“The first song I wrote didn’t have any instrumentation. It was a song about walking home from school with my friends on a sunny day,” she recalls. “I sang it for my friends while we were walking home from school. They seemed to like it.”
NO HAPPY DITTIES
Now 31, Chapman doesn’t write happy ditties anymore. Her career is based on earnest songs, some loaded a bit heavily with message. At times, that folksinger-with-a- conscience persona has earned her the scorn of some blacks. A few years ago, Public Enemy’s Chuck D. told Rolling Stone that “black people cannot feel Tracy Chapman, even if they got beat over the head with it 35,000 times.” It was a comment that hurt her at the time, along with some critics’ dismissal of her as providing a way for white people to expiate their guilt over the state of race relations. Chapman’s voice — a strong contralto — doesn’t match the common perception of black music. You certainly can’t wave your hands in the air to her songs, but you can be swept away by the passion and sincerity of her themes. Chapman has resolutely followed her own muse. From her sophomore effort, “Crossroads,” to 1992’s “Matters of the Heart” and now with “New Beginning,” she continues to write and sing songs that speak of hope in times filled with despair. Clearly, she feels quite deeply about the state of the world, while recognizing the good in much of humanity. “I’ve met people in my life who have many characteristics that I actually sing about in the song `Heaven’s Here on Earth,’ ” she says. “It’s a metaphor for people who show compassion, who are respectful and caring.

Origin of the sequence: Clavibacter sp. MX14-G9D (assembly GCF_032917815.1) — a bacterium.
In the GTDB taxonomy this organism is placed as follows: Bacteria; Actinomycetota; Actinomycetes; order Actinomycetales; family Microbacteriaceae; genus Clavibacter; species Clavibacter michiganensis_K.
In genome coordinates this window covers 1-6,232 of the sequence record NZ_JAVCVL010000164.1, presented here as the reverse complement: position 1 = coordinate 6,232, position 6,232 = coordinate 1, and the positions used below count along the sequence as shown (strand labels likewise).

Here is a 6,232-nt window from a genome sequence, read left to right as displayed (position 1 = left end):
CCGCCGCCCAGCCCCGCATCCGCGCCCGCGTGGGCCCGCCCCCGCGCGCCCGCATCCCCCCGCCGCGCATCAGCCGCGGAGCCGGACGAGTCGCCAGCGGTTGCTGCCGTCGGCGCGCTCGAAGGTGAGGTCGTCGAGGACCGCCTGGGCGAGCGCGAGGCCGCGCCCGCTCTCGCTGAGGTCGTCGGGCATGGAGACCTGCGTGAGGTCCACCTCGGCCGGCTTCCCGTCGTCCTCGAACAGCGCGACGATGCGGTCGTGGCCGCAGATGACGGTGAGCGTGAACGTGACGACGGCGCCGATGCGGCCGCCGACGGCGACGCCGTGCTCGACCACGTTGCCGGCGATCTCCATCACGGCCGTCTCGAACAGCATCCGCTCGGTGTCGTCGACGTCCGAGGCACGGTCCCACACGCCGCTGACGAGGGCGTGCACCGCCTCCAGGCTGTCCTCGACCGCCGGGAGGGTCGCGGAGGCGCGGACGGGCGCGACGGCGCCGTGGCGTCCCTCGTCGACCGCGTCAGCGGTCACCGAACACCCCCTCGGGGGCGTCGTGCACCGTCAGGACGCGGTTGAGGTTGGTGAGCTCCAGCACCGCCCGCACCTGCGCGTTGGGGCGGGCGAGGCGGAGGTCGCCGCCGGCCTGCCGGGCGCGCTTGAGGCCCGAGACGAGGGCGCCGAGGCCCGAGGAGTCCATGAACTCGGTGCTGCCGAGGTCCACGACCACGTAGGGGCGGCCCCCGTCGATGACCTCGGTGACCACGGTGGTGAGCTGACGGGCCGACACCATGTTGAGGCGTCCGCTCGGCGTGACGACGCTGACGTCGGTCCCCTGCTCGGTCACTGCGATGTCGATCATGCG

A LOT OF GOODNESS
“There is still a lot of goodness out there. Many of the social movements that are advocating change are still plugging away and trying to make a difference. In some ways I see there’s been an increase in people’s consciousness in many issues about the environment, ecological issues, to some extent about racism and discrimination of all kinds. I think we’re at least at a point where we’re talking about some of these things, so that gives me hope.” But just now, Chapman has packing to do. Her tour starts in a few days. She reveals, a bit grudgingly, that she’ll be appearing on “The Late Show With David Letterman” between gigs (she was on November 29). But she brightens at the thought of her band mates. “Some of them have never been on TV before, so they’re really excited.”
TRACY CHAPMAN IN CONCERT
The singer performs at 8 p.m. Tuesday at Herbst Theatre, 401 Van Ness Avenue, San Francisco. Call (510) 762-BASS or (408) 998-BASS. A portion of the proceeds goes to Project Open Hand. Attendees are also encouraged to bring a can of food or an item of clothing for the San Francisco Food Bank.